In Figure 6, a cyan marker on a closed row indicates that something in that row is highlighted. Arrows at the top or left-hand side of the timeline indicate that something highlighted is currently off the screen.
Alternatively, you can right-click in the event table and choose Show Current in Timeline to zoom the timeline to that kernel.
Most of the time, you concentrate on removing timeline gaps and making sure that work is distributed to all CPUs and GPUs before diving into individual kernels. When that time comes, or if kernel performance is out of line with your expectations, you can right-click the kernel of interest and choose Analyze the Selected Kernel with NVIDIA Nsight Compute.
Nsight Compute is a powerful standalone tool for profiling, debugging, and optimizing CUDA kernels. You can launch its user interface or CLI directly from the problematic kernel in Nsight Systems, if it’s installed on your machine.
Improvements were made to GROMACS in collaboration between NVIDIA and the Stockholm GROMACS development team. For more information about the specifics, see Bringing Gromacs Up to Speed on Modern Multi-GPU Systems.
There are a couple of changes that you may notice:
nbnxn_gpu_x_to_nbat_x_kernel is the GPU implementation of a function to convert coordinate data of atoms from “XYZ” into a structure that also has charge in it for data locality: XYZQ. In GROMACS 2019, this was done on the CPU. The 2020 release resized and moved memory transfers to the default stream.
- The long kernel
nbnxn_kernel_ElecEw_VdwLJCombGeom_VF_cudanow enables overlapped kernel execution between the two streams.
Compare the results in Figure 8 to Figure 3. Both show ~100 msec of wall clock time. As you can see in Figure 8, a lot more of the GPU time is actually doing work. GPU usage has clearly been optimized between versions.
Almost all the memory transfer work has been moved onto the default stream, meaning that the two active streams have little time spent in memory transfer operations (4% and 2.5% compared to over 50% in GROMACS 2019). Small memory transfers have also been combined to larger sizes that still fit in transfer buffers.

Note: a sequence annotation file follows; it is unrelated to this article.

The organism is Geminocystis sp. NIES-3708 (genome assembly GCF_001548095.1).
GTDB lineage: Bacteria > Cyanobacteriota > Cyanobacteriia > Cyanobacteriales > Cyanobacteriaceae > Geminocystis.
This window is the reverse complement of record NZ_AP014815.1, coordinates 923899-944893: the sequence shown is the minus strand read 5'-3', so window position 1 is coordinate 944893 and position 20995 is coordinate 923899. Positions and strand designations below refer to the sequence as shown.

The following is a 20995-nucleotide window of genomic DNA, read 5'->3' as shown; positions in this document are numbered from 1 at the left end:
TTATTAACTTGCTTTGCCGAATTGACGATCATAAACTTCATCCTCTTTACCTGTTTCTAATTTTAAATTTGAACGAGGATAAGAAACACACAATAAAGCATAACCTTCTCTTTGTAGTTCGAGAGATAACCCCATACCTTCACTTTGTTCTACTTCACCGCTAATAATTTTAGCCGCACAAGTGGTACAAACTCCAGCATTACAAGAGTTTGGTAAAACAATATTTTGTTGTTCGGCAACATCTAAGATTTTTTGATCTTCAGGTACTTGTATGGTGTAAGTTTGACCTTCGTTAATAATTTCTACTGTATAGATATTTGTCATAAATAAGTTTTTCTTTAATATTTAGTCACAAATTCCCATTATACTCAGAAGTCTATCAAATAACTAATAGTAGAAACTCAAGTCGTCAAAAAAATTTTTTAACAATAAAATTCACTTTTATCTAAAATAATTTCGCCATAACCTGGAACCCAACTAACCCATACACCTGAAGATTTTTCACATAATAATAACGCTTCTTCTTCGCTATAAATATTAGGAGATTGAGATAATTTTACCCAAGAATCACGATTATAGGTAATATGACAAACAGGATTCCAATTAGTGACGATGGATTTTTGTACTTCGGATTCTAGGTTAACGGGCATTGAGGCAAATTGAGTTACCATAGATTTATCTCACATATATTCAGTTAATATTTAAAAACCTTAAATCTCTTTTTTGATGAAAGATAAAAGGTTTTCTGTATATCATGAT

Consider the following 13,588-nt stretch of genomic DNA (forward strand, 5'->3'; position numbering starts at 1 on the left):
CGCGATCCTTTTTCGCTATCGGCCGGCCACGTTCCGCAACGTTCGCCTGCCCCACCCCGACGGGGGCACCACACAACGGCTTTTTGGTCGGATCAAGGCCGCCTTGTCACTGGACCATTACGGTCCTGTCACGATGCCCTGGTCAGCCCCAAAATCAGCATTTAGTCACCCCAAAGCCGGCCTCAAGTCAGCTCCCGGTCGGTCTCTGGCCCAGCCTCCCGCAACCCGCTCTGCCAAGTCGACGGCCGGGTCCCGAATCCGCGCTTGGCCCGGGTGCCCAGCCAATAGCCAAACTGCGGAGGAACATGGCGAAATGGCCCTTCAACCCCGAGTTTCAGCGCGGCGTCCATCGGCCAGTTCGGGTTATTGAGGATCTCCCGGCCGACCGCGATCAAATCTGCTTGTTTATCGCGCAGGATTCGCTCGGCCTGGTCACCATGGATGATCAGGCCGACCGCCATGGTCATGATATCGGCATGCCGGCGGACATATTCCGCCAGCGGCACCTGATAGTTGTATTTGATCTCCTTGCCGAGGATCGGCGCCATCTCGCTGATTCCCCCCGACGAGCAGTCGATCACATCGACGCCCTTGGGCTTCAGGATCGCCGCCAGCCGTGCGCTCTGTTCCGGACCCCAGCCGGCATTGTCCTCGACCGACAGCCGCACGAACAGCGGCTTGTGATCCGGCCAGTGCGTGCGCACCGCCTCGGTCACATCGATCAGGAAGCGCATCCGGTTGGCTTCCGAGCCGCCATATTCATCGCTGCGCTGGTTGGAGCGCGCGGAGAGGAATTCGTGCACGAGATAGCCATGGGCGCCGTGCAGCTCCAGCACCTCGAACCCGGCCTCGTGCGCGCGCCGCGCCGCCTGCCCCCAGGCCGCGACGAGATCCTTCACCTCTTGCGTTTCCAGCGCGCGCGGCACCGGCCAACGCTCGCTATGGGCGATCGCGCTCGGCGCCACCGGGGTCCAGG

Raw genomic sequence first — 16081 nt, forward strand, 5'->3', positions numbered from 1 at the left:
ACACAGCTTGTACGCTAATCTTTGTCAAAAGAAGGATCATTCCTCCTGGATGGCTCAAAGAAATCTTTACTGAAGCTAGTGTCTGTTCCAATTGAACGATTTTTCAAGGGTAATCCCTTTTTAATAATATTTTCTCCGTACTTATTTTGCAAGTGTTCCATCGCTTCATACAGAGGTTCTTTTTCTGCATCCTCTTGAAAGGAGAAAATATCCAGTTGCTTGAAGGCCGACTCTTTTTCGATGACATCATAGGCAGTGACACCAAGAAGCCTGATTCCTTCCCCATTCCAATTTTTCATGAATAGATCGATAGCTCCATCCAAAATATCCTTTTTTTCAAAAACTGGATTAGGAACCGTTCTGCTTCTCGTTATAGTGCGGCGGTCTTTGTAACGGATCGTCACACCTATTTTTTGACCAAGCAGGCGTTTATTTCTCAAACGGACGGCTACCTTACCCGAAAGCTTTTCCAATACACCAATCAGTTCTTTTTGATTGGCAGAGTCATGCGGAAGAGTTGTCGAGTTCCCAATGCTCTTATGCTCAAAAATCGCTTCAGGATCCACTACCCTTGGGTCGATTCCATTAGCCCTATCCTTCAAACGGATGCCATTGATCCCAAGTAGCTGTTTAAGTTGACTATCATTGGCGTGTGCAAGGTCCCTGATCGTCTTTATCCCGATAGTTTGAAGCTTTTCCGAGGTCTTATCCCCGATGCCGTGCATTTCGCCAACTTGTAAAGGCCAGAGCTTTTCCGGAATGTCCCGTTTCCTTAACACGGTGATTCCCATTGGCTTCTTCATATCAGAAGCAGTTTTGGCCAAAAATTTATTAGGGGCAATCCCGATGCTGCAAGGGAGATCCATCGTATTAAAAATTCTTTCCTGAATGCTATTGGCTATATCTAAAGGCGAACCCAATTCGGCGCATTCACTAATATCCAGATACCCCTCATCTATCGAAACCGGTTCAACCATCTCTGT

Comparing Figure 4 (one work slice of GROMACS 2019) to Figure 9 (one work slice of GROMACS 2020) is not quite a fair comparison. As I mentioned earlier, much of the memory transfer was bundled up and shifted to the default stream. There are several interesting things to note:
- There is much more parallel kernel execution between the two streams.
nbnxn_gpu_x_to_nbat_x_kernel is being run on the GPU before the expensive calculation. Moving this to the GPU instead of the CPU has not only filled up some of the gap time, but it also removed some of the memory transfer overhead.
- The expensive kernel,
nbnxn_kernel_ElecEw_VdwLJCombGeom_VF_cuda, has not gotten any faster. The longest instance is still roughly 10 ms. However, because it is more efficiently fed data for this whole iteration of running, that work is reduced to 10 ms instead of the 19 ms in GROMACS 2019.
Now that the gaps are cleared out,
nbnxn_kernel_ElecEw_VdwLJCombGeom_VF_cuda is dominating the run time, indicating that your performance tuning journey should move on to that kernel next.
Improving CUDA kernels is not the first thing that you should do when optimizing GPU code. Improving memory utilization and making sure that the GPU is “fed” enough makes the most immediate impact.
This can be especially important when initially refactoring for GPU or when moving to new generations of GPU hardware. If the GPU is starved for work, you will never realize the performance gains available.
This is just the beginning of all the system performance information that Nsight Systems has to offer.
NVIDIA Nsight Systems is available from the NVIDIA CUDA ToolKit public download. You can also obtain the most recent, updated Nsight Systems with enhancements and fixes beyond the version shipping in the NVIDIA CUDA Toolkit on the Nsight Systems page.
For more information about GROMACS, see http://manual.gromacs.org/documentation/.
For other recent posts, see the following:
- Understanding the Visualization of Overhead and Latency in Nsight Systems
- Optimizing DX12 Resource Uploads to the GPU Using CPU-Visible VRAM
For a full list of posts, videos, and other tutorials, see the Other Resources section of the Nsight Systems documentation.
Have a question? Post it to the NVIDIA forums using NVIDIA Nsight Systems. Drop a message at email@example.com. Or just choose Feedback in the application to let us know what you are seeing and what you think.